- LDL – The “bad” cholesterol that clogs arteries.
- Cholesterol/HDL Ratio – Measures total cholesterol to HDL.
- LDL/HDL Ratio – Used to calculate heart disease risk.
- Triglycerides – This may indicate heart disease and alcohol use.
- PSA – Used to evaluate prostate cancer risk.
- Glucose – A test for diabetes.
- Protein – Screens for kidney problems.
- Leukocyte Screen – kidney or bladder infections.
- Hemoglobin Screen – may indicate kidney or urinary tract disease.
- White Blood Cells – May indicate an infection.
- Red Blood Cells – This may indicate infection, kidney damage, or cancer.
- Granular Casts – Used to check kidneys.
- Hyaline Casts – Significant elevations may indicate kidney problems.
- Specific Gravity – Evaluates kidneys.
- Urine Temperature – This is taken to ensure false samples are not provided.
- Creatinine – is removed from the body by the kidneys.
- Protein/Creatine Ratio – Evaluates kidney functions.
- Cotinine – This is a metabolite of nicotine.
- Diuretic Agents – Screen for blood pressure drugs.
- Beta Screen – Looks for heart medications.
- Cocaine – Illegal Drugs
- Marijuana – Drug Screen
- Codeine – Illegal Drugs
- Hydrocodone – Illegal Drugs
- Morphine – Illegal Drugs
- Hydromorphone – Illegal Drugs
- Oxycodone – Illegal Drugs
- Oxymorphone – Illegal Drugs
- Fentanyl – Illegal Drugs
Lab Testing Advice
It’s hard, if not impossible, to undo any of the following.
Important Note about Marijuana and Certain Medications!
If you use marijuana medically or recreationally, you must disclose this during the application and paramed exam process. If you don’t, the insurance companies will think you are trying to hide something, and you will most likely be declined.
Do you take a prescription opioid? You must disclose this during the application and exam. If the use is temporary, the best advice is to wait until after you stop using the opioid.
What is Reflexive Testing?
Reflexive testing is more specific due to an elevation of one of the initial lab tests.
For example, if your labs test positive for marijuana, it may trigger tests for other illegal drugs.
Another example happens when certain liver functions related to alcohol use are elevated. A CDT (Carbohydrate-deficient Transferrin) test provides a better picture of alcohol use over the past 2-3 weeks.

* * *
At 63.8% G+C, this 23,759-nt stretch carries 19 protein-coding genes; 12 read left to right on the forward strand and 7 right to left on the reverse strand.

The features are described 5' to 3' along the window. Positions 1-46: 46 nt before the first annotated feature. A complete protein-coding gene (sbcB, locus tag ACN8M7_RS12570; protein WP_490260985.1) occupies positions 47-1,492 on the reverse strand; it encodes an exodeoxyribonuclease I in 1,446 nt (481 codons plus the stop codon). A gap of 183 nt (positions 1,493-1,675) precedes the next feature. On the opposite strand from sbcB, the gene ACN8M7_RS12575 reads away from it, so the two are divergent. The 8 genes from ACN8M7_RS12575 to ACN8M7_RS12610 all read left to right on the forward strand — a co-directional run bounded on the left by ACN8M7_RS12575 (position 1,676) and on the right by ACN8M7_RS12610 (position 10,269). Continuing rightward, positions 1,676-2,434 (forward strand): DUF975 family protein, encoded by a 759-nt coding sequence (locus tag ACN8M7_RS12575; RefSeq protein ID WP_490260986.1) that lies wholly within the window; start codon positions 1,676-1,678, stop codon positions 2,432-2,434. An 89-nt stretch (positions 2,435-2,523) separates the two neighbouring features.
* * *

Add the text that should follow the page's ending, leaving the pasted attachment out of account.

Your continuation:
A positive CDT is the “kiss of death” in underwriting.
You Can’t Hide Your Labs
As life insurance companies move away from requiring paramedical exams, underwriting teams have been looking for better ways to evaluate your application.
ExamOne released its LabPiQture product in 2022. It’s a game changer for companies wanting to get a look at all your lab results over the past seven years.
It’s not so good if you are one of those applicants looking to hide past lab results or maybe fail to disclose your tobacco use (a $4 billion problem for the industry).
LabPiQture gives life insurers access to your last seven years’ worth of lab results that Quest and LabCorp completed. Quest and LabCorp represent approximately 98%1 of the lab testing market in the U.S.
Special Tests for Older Applicants
More companies are implementing senior life insurance underwriting requirements.
Examples of tests include:
The examiner will ask you to sit in a chair and stand up.
This test may be repeated a few times throughout the exam.
The examiner will ask you to draw a clock with 1-12 on the clock.
The examiner may then ask you to draw a specific time.
The Gait Test
You’ll be asked to walk across the room and back.
Assess the insured’s ability to walk normally across a room and back.
The examiner will tell you five words they want you to remember.
During the exam, they will ask you to recall those words.
We’ll let you know beforehand if your paramed exam may involve one of these tests.
If your spouse is applying for life insurance, make sure they pay attention while you complete your tests, as they will need to complete the same tests.
Paramed exams are better than some agents make them out to be. That’s because some agents exaggerate paramed exam difficulties to get you to buy more expensive final expense policies.
In many cases, the life insurance medical exam takes 25-45 minutes to complete.
We’ll schedule your
We use ExamOne whenever possible, as it’s part of Quest Diagnostics.
They offer convenient locations and have been the most consistent paramedic exam company.
We’ll prep you to ensure you know what to expect. We work for you, not the life insurance company.
Our goal is to help you find your best term life insurance rate based on your medical history.
- CSIMarket – 8-9-2023 review ↩︎